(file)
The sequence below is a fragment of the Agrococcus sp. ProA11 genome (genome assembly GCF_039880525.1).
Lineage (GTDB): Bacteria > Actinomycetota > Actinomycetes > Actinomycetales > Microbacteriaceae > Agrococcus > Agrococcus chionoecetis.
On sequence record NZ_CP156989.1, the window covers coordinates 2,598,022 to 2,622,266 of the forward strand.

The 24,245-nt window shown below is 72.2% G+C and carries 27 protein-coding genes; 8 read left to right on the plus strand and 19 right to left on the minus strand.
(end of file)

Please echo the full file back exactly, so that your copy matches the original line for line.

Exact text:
The sequence below is a fragment of the Agrococcus sp. ProA11 genome (genome assembly GCF_039880525.1).
Lineage (GTDB): Bacteria > Actinomycetota > Actinomycetes > Actinomycetales > Microbacteriaceae > Agrococcus > Agrococcus chionoecetis.
On sequence record NZ_CP156989.1, the window covers coordinates 2,598,022 to 2,622,266 of the forward strand.

The 24,245-nt window shown below is 72.2% G+C and carries 27 protein-coding genes; 8 read left to right on the plus strand and 19 right to left on the minus strand.